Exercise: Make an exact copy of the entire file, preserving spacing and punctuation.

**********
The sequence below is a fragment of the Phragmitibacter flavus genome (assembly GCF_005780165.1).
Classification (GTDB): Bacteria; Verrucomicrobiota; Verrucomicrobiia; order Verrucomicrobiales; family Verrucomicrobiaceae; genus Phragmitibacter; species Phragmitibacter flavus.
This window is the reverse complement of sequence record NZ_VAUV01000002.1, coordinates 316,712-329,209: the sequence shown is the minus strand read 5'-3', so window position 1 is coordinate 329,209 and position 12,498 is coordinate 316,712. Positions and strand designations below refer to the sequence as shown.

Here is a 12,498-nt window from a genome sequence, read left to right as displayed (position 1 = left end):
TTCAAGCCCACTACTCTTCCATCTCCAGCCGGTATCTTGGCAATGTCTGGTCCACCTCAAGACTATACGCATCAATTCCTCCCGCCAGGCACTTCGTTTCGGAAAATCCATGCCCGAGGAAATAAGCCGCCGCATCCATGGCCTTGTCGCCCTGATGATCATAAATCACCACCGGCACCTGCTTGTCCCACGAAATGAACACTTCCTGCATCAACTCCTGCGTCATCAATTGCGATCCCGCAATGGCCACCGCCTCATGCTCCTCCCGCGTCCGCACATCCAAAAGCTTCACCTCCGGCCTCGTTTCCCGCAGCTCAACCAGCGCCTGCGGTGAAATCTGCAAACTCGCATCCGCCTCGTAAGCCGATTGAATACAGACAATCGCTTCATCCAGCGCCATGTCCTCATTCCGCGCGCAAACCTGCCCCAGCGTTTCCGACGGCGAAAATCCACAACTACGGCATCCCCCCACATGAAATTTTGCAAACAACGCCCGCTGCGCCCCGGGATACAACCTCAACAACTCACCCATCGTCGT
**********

The sequence below is a fragment of the Phragmitibacter flavus genome (assembly GCF_005780165.1).
Classification (GTDB): Bacteria; Verrucomicrobiota; Verrucomicrobiia; order Verrucomicrobiales; family Verrucomicrobiaceae; genus Phragmitibacter; species Phragmitibacter flavus.
This window is the reverse complement of sequence record NZ_VAUV01000002.1, coordinates 316,712-329,209: the sequence shown is the minus strand read 5'-3', so window position 1 is coordinate 329,209 and position 12,498 is coordinate 316,712. Positions and strand designations below refer to the sequence as shown.

Here is a 12,498-nt window from a genome sequence, read left to right as displayed (position 1 = left end):
TTCAAGCCCACTACTCTTCCATCTCCAGCCGGTATCTTGGCAATGTCTGGTCCACCTCAAGACTATACGCATCAATTCCTCCCGCCAGGCACTTCGTTTCGGAAAATCCATGCCCGAGGAAATAAGCCGCCGCATCCATGGCCTTGTCGCCCTGATGATCATAAATCACCACCGGCACCTGCTTGTCCCACGAAATGAACACTTCCTGCATCAACTCCTGCGTCATCAATTGCGATCCCGCAATGGCCACCGCCTCATGCTCCTCCCGCGTCCGCACATCCAAAAGCTTCACCTCCGGCCTCGTTTCCCGCAGCTCAACCAGCGCCTGCGGTGAAATCTGCAAACTCGCATCCGCCTCGTAAGCCGATTGAATACAGACAATCGCTTCATCCAGCGCCATGTCCTCATTCCGCGCGCAAACCTGCCCCAGCGTTTCCGACGGCGAAAATCCACAACTACGGCATCCCCCCACATGAAATTTTGCAAACAACGCCCGCTGCGCCCCGGGATACAACCTCAACAACTCACCCATCGTCGT